John M. Hoffman
ROTH IRA conversions - 2010 and
forward (still love this in 2015)
This is an interesting idea and for many taxpayers
presents a great opportunity. In 2010 the income limit for
converting a regular IRA to a ROTH IRA will be lifted. This means that
people who had previously been excluded (due to high income ) from
contributing to a ROTH IRA or converting a traditional IRA to a ROTH IRA
now have a chance through conversion.
When a traditional IRA is converted to a ROTH IRA, the traditional IRA is
treated as having been distributed and the taxable amount from that IRA is included as
taxable income. For many people this is not too exciting because most people
in higher tax brackets would not want to convert their traditional
IRAs to ROTH IRAs, paying the tax on the conversion today in exchange for
the income from the ROTH later on in life to be tax free.
What if the tax on the conversion was not very much, even if you have high
income? You may wonder how that may work. Many people have made
non-deductible contributions to their IRAs over the years and effectively
built up basis in their IRA (as tracked on form 8606). If that IRA dropped
in value with the 2008 / 2009 economic meltdown, perhaps there is little
taxable gain in that IRA today. That would mean a conversion of that IRA to
a ROTH IRA would be at little or no tax cost and one would get the lifetime
of earnings to be tax free.
The ideal situation is to either have a high percentage of "basis" in your
IRA, or perhaps to have no IRA at all. Many wealthy taxpayers have all of
their retirement savings at their company 401(k) plan.
Let's address the person with a high percentage of basis in their IRA. Let's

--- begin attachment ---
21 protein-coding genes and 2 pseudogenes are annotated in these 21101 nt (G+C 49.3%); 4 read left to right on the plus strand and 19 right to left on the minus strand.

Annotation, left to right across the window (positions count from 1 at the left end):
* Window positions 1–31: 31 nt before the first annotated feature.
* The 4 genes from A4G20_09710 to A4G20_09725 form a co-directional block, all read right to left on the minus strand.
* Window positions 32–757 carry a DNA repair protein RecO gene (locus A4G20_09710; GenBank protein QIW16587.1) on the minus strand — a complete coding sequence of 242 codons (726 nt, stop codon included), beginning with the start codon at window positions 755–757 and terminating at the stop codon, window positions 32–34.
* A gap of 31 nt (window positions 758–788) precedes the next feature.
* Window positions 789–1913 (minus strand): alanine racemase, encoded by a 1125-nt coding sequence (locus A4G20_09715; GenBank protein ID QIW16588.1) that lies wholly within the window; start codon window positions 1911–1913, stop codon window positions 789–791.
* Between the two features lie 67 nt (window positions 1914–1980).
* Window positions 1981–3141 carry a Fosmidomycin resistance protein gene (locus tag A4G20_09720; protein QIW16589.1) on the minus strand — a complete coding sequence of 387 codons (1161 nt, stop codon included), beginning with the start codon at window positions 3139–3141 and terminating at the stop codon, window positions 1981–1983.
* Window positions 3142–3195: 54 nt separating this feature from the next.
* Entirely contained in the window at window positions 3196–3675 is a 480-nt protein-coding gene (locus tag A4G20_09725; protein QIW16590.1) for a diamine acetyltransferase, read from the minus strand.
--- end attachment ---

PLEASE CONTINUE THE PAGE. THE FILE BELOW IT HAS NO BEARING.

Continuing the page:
assume that a person's only IRA is one that has lifetime non-deductible
contributions (as tracked on form 8606) of $40,000. At it's peak the IRA was
worth $75,000 but has since dropped to $50,000. That means that there is
only $10,000 of taxable income in that IRA. That means that as of January 1,
2010, that person could do a ROTH conversion and only have to include
$10,000 in their taxable income. Let's say that tax on that $10,000 is 30%
or $3,000. The benefit of doing this is that the $50,000 goes into an
account that can grow free of tax. Let's say that the account grows at 5%
per year and has 30 years to grow. That account would grow to be worth
$200,000 and all of that income would be free of tax. If that were left in
the traditional IRA the current $10,000 of taxable income and the future
growth of $150,000 or a total of $160,000 would ultimately be taxable. I
would certainly be willing to pay $3,000 today to cleanse the tax treatment
of not only the $10,000 that is taxable but all future income on the
In this situation I would suggest that the taxpayer add the 2009 and 2010
contributions (let's assume that it is $5,000 each year and not deductible),
making the conversion $60,000, and that taxpayer, irrespective of their
level of income was able to get their 2009 and 2010 IRAS into a ROTH account
while converting their old account.
Let's look at the other situation of someone who does not have an IRA, who
might have a 401(k) at work, and earns too much for an IRA contribution to be
deductible. On January 2, 2010, that taxpayer makes their 2009 IRA
contribution and their 2010 IRA contribution. On January 3, 2010 that
taxpayer converts that IRA to a ROTH. The amount of income from the
conversion is the income from that one day (January 2).
Many people are concerned about not being able to save enough for their
retirement as well as what future tax rates will be. Getting money into a
ROTH IRA can help address both concerns.
As always, if you would like to discuss how this might be applicable to you,
please contact our office.